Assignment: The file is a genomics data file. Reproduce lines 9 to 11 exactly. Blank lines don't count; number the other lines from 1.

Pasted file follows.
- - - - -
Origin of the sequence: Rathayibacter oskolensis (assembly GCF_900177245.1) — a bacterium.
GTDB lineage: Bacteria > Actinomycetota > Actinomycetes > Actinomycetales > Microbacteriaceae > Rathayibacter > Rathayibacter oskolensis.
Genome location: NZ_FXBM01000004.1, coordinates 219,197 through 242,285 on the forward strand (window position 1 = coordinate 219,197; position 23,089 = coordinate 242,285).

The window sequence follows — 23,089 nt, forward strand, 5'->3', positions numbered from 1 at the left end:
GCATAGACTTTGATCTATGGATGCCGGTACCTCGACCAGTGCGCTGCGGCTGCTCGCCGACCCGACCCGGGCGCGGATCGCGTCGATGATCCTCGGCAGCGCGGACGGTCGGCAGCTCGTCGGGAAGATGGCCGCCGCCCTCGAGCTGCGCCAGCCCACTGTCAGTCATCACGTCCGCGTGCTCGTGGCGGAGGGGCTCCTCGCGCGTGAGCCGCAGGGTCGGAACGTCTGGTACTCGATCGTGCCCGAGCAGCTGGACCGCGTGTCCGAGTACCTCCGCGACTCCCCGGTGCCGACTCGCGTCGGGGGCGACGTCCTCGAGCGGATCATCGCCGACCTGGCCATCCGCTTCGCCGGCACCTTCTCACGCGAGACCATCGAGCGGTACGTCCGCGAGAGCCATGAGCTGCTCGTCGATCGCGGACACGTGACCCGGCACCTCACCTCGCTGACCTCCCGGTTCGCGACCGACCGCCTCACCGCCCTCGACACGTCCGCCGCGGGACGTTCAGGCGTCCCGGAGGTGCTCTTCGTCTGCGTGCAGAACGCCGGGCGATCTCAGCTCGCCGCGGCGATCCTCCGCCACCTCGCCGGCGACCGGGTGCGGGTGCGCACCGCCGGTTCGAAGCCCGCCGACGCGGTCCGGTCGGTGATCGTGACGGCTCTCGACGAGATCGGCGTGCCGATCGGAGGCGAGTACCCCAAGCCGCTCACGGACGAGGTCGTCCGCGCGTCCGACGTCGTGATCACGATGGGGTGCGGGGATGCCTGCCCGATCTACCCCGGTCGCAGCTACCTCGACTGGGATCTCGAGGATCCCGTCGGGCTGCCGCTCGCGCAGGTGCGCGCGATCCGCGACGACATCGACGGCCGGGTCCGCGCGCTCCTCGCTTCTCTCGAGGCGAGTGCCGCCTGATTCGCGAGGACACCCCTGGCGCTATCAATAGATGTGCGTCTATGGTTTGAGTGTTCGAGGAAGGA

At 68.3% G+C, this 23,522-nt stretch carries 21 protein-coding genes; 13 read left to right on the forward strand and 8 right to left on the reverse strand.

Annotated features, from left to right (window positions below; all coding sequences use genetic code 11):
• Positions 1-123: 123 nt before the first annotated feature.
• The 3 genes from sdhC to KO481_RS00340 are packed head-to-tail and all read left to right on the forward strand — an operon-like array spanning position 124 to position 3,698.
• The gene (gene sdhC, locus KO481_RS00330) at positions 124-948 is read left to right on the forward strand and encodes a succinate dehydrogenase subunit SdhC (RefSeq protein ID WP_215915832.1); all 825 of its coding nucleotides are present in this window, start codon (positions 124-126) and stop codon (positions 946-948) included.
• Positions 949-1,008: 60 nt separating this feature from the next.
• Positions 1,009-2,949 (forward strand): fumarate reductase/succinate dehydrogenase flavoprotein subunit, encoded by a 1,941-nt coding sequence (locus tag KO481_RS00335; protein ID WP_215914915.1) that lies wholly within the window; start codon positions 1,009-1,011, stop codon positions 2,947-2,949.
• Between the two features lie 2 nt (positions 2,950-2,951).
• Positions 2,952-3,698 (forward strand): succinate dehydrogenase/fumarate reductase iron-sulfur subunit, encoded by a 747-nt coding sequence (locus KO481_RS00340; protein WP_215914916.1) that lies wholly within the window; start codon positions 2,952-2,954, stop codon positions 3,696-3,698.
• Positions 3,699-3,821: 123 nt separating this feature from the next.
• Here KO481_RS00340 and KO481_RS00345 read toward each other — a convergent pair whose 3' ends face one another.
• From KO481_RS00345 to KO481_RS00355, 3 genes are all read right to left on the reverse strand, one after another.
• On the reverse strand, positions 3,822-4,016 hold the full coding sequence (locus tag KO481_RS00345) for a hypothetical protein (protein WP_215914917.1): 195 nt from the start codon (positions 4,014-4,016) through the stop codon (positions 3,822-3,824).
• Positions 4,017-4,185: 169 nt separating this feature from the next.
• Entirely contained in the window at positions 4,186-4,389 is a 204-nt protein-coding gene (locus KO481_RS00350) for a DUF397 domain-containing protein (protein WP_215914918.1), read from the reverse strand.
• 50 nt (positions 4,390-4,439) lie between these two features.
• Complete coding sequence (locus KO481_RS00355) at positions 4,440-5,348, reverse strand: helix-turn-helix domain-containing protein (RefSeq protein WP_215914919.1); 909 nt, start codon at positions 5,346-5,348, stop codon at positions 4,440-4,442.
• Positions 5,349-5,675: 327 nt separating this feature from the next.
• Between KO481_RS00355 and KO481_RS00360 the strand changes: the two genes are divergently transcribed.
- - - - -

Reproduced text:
• The 3 genes from sdhC to KO481_RS00340 are packed head-to-tail and all read left to right on the forward strand — an operon-like array spanning position 124 to position 3,698.
• The gene (gene sdhC, locus KO481_RS00330) at positions 124-948 is read left to right on the forward strand and encodes a succinate dehydrogenase subunit SdhC (RefSeq protein ID WP_215915832.1); all 825 of its coding nucleotides are present in this window, start codon (positions 124-126) and stop codon (positions 946-948) included.
• Positions 949-1,008: 60 nt separating this feature from the next.